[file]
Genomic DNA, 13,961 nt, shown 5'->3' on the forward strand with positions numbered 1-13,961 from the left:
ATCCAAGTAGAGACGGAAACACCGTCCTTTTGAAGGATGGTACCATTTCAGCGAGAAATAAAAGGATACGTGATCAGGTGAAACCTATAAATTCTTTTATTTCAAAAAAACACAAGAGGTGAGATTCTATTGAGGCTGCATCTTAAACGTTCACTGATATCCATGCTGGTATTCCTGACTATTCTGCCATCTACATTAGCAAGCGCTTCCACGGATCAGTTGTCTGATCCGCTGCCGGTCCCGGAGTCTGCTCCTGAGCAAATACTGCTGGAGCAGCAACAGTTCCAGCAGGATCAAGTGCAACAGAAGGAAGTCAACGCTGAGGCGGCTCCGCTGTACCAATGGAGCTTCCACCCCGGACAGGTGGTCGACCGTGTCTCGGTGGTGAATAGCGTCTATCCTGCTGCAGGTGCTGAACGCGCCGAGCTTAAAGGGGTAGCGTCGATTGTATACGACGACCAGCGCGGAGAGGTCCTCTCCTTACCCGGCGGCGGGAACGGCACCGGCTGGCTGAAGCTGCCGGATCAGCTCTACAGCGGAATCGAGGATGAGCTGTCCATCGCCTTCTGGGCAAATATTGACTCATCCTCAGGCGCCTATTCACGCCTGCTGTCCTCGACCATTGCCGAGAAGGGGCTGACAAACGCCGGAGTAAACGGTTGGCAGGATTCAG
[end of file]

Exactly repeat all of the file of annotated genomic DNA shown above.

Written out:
Genomic DNA, 13,961 nt, shown 5'->3' on the forward strand with positions numbered 1-13,961 from the left:
ATCCAAGTAGAGACGGAAACACCGTCCTTTTGAAGGATGGTACCATTTCAGCGAGAAATAAAAGGATACGTGATCAGGTGAAACCTATAAATTCTTTTATTTCAAAAAAACACAAGAGGTGAGATTCTATTGAGGCTGCATCTTAAACGTTCACTGATATCCATGCTGGTATTCCTGACTATTCTGCCATCTACATTAGCAAGCGCTTCCACGGATCAGTTGTCTGATCCGCTGCCGGTCCCGGAGTCTGCTCCTGAGCAAATACTGCTGGAGCAGCAACAGTTCCAGCAGGATCAAGTGCAACAGAAGGAAGTCAACGCTGAGGCGGCTCCGCTGTACCAATGGAGCTTCCACCCCGGACAGGTGGTCGACCGTGTCTCGGTGGTGAATAGCGTCTATCCTGCTGCAGGTGCTGAACGCGCCGAGCTTAAAGGGGTAGCGTCGATTGTATACGACGACCAGCGCGGAGAGGTCCTCTCCTTACCCGGCGGCGGGAACGGCACCGGCTGGCTGAAGCTGCCGGATCAGCTCTACAGCGGAATCGAGGATGAGCTGTCCATCGCCTTCTGGGCAAATATTGACTCATCCTCAGGCGCCTATTCACGCCTGCTGTCCTCGACCATTGCCGAGAAGGGGCTGACAAACGCCGGAGTAAACGGTTGGCAGGATTCAG